This cluster of really fucked up institutions–institutions which disappear people, kill people, ruin people’s lives–points to the necessity of the creation of entirely new institutions of care. This requires nothing less than uncompromising struggle for social relations based in interdependency without paternalism, relations of vulnerability without abuse, relations of solidarity without hierarchy.

(2) the significance of care work as a site of multiple, connected struggles

At present the overwhelming majority of care work in the so-called United States is undertaken by women, in particular women of color navigating unsafe and very bad working conditions. (For some of the history of caregiving in this context see Evelyn Nankano’s Forced to Care (2010)). There is much to say on this topic, for now though I will just flag care work as a central site of the production and reproduction of racialized and gendered domination in capitalist society. Two things follow from this observation.

1. The nexus of collective care and abolitionist futures involves an understanding of paid and unpaid care work as a central site of class struggle, as a central site of struggle against racializing and gendering violence which we know to be not accidental but constitutive feature of capitalism as a system.
2. This observation is an invitation to talk about collective care in the context of waging long term struggles against existing society. An important point of exploration for us is collective care in the context of aiming for longevity of this struggle. How can we reproduce ourselves, our lovers, our comrades, friends, our neighbors in ways that make possible sustained antagonistic struggle?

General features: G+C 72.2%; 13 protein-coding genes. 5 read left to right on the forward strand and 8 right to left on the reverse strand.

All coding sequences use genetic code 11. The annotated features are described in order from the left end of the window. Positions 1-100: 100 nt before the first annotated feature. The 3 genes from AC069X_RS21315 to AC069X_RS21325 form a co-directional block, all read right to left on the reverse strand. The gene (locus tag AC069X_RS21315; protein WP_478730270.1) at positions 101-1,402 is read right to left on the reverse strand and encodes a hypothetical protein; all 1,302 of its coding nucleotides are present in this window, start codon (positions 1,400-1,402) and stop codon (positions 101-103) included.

(3) point to some resources pertaining to questions of collective care

There is no single answer to the above question. But it likely involves forms of caring for ourselves and others that we do not even know yet, forms which will emerge in changing situations, which will emerge as we get better at collectively caring for each other.

There are also places to look for answers and places study alongside (obviously not study in a way that is confined to a classroom or school p.s. though there is nothing stopping us from building our own autonomous learning institutions…).

For example, we live in a moment when more so than ever in history lessons from transformative justice and anti-violence movements have been written down by really badass queer women of color who have been doing the work for decades:

Beyond Survival: Strategies from the Transformative Justice Movement (2020)

Color of Violence: The INCITE! Anthology (2016)

And finally I want to end with a reflection on a notion described by Joy James, the notion of the captive maternal. The captive maternal refers to non-gendered practices of caretaking (practices which do not conform to the gendered norms of mainstream/dominant society) in various contexts of captivity. One such context is care taking practices among Black political prisoners in Attica in the 70s. Drawing on James’ work, we might read the texts of Black revolutionaries with an eye for insights about collective care. In George Jackson’s Blood in My Eye and Assata Shakur’s Autobiography, for example, this notion of the captive maternal has been arguably recurring. I suggest the captive maternal is a notion to guide and complicate reflections on care, and in a crucial way it grounds questions of collective care in histories of Black revolutionary struggles and rebellion.